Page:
What are the problems that could result from uncontrolled reflooding of drained former marshes?
How serious are the problems of water quality (high levels of pollutants, ions such as sodium [Na+1]) and soil toxicity (sulfide, sodic soils), which may prevent marsh restoration?
Can the native flora and fauna, including rare or endangered species, reestablish in marshes that had been drained for over a decade and isolated from native populations?
Could marsh health be assessed accurately after only two years of reflooding?
Will there be enough water to restore the marshes, given competing national and international demands on water?
Most important, would the Marsh Arabs return to live once more in the marshes, given the complexity of resettlement problems?
The objectives of this article are to update some of our earlier findings by analyzing the last two years of field data collected by US and Iraqi scientists and to provide new answers, where possible, to the questions above.
An approach for assessing marsh restoration
The vast amount of former marsh area prevented us from completing a detailed ecological analysis of all the reflooded sites. To cover the three historic marsh areas (Central, Al-Hawizeh, and Al-Hammar), we selected four very large marshes: Al-Hawizeh, the only natural remaining marsh on the Iranian border; the eastern Al-Hammar marsh; Abu Zarag (western Central marsh); and Suq Al-Shuyukh (western Al-Hammar) (figure 3). From 2003 until 2005, we monitored water quality, water depth and transparency, soil chemistry conditions, and ecological indicators of plant and algal productivity, and we surveyed the numbers and species of birds, fish, and macroinvertebrate populations. (For a detailed analysis of the field and laboratory chemistry methods and statistical analyses used in this article, see DAI 2004, Richardson et al. 2005.) This original work was done in conjunction with Iraqi scientists to assess the ecological and environmental conditions present where the dominant flora and fauna in the natural Al-Hawizeh still existed and to compare these conditions with those of three marshes reflooded in 2003. To provide an estimate of overall ecosystem health, we completed an ecosystem functional assessment (EFA) to determine restoration progress to date and to establish how the newly reflooded marshes were functioning compared with the natural marsh and with historical values.
In the EFA method, indicators of ecosystem function are grouped into five ecosystem-level functional categories: hydrologic flux and storage, biological productivity, biogeo-chemical cycling and storage, decomposition, and community/wildlife habitat (Nunnery 1997, Richardson and Nunnery 2001). Next, a carefully chosen set of variables representing these five functional categories are selected as key indicators to be measured in the affected ecosystems and in a set of reference ecosystems. Key indicator values obtained in the field from the affected ecosystem are scaled against those from reference ecosystems to determine whether there are significant shifts in these indicators (Richardson and Nunnery 2001, Richardson et al. 2003, Richardson 2005). Our EFA analysis of the marshes was somewhat compromised in terms of the collection of the most appropriate key indicators for each function because of the difficulty of sampling in remote and dangerous areas of Iraq. Thus, our estimates of ecosystem health are less quantitative than a standard EFA. The current research and monitoring is being carried out primarily by two Iraqi research teams from the University of Basrah, supported by the US Agency for International Development (USAID), and by the New Eden project, supported by Italian government funds and the Canadian International Development Agency. The total international funding to date for marsh restoration is slightly in excess of $30 million, a minuscule amount compared with the billions being spent in Iraq for other purposes.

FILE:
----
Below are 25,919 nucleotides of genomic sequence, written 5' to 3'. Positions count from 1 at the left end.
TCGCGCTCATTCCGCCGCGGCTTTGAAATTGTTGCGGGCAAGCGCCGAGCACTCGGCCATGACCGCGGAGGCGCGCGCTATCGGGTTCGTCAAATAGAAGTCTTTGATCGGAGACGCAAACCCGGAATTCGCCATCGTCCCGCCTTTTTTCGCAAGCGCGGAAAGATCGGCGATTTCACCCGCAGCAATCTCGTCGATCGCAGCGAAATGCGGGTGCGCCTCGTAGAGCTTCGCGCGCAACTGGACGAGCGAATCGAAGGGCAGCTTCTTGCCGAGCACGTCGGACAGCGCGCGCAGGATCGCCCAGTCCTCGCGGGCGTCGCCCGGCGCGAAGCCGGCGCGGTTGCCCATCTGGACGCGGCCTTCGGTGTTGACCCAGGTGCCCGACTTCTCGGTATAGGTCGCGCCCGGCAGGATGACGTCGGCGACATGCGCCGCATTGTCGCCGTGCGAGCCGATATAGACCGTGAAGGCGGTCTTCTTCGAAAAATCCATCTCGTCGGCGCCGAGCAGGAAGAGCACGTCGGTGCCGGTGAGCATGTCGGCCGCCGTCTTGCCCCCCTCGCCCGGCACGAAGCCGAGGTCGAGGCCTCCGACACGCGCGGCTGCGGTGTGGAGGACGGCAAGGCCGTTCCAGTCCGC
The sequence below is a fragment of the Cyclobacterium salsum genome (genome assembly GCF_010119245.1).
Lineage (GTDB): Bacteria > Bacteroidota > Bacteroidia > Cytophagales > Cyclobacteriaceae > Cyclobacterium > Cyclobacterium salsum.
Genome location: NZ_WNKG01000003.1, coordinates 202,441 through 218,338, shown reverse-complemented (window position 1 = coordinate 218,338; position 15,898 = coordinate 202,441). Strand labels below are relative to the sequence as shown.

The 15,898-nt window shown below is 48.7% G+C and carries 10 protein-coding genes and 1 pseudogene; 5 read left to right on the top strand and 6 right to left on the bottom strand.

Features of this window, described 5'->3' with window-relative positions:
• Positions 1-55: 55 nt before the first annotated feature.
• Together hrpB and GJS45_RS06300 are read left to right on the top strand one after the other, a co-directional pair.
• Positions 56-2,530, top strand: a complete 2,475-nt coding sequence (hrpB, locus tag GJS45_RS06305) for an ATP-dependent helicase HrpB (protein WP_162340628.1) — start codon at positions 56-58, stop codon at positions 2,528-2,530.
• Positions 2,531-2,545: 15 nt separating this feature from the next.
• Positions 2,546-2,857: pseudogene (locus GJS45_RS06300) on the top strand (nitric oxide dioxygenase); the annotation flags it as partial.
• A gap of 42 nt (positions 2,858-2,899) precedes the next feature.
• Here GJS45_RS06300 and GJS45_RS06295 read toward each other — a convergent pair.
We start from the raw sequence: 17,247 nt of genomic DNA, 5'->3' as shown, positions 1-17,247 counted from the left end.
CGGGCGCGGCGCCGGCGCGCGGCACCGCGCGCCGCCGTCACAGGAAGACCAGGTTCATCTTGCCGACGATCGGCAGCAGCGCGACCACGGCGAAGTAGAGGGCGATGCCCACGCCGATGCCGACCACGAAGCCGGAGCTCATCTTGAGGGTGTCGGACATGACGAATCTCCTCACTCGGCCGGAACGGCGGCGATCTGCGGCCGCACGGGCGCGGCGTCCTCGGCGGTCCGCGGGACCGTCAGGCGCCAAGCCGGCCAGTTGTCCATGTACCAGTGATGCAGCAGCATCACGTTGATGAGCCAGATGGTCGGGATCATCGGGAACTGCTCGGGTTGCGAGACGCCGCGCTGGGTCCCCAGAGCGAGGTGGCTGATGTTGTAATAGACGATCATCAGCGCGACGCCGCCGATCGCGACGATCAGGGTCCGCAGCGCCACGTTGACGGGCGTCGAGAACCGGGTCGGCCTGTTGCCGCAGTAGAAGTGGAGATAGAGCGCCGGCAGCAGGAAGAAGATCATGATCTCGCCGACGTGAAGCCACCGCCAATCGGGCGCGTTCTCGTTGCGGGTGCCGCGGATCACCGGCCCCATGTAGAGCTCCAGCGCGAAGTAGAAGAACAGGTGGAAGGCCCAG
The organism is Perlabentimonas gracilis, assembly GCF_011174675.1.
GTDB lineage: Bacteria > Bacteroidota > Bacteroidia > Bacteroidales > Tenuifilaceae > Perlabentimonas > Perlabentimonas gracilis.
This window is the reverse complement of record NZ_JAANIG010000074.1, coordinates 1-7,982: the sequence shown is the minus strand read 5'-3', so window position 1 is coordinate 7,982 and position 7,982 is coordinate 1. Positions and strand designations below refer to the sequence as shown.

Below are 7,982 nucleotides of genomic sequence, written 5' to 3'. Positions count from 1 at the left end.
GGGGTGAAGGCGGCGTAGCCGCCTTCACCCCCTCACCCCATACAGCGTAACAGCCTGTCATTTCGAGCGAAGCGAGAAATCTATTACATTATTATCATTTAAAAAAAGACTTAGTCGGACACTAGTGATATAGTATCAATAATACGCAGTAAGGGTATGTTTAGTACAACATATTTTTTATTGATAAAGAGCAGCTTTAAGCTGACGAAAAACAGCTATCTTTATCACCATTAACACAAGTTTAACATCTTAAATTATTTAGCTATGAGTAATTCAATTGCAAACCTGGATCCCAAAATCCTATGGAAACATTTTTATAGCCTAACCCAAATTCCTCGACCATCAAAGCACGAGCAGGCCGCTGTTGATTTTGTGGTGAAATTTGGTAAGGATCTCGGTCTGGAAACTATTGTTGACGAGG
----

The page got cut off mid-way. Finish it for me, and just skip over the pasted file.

Problems with marsh reflooding
Almost immediately after the collapse of the Hussein regime in April 2003, local farmers and water ministries began blowing up dikes and earthen dams or otherwise releasing water back into the former marsh areas through control structures. (See figure 1c for reflooded areas; ground views of the natural, reflooded, diked, and drained sites are shown in figure 3.) By February 2004, nearly 20% of the 15,000 km2 of the former drained marshes had been reflooded. More recent estimates from the Iraq Water Ministry and from UNEP (United Nations Environment Programme) satellite photos indicate that by 2005, 39% of the destroyed marshes had standing water; also noteworthy, a trend analysis of vegetation re-growth from January 2003 until September 2005 indicated that vegetation cover was expanding at 800 km2 per year (UNEP 2005). However, wetland habitat fragmentation (disconnected patches), one of the most commonly cited causes of species extinction (Wiens 1996), and ensuing loss of biological diversity are quite evident when surveying the distance between reflooded marshes (figure 1c). The sparsely vegetated reflooded areas are very scattered compared with the contiguous wetland landscape found in 1973 (figure 1a; Al-Hilli 1977). In addition, many of the former water flow connections between marsh patches are now blocked by dikes and canals. Landscape connectivity, the inverse of landscape fragmentation (Urban and Keitt 2001), is now considerably reduced, which can have significant effects on population survival (Fahrig and Paloheimo 1988) and metapopulation dynamics (Levins 1970) for macroinvertebrates, fish, amphibians, and even plants.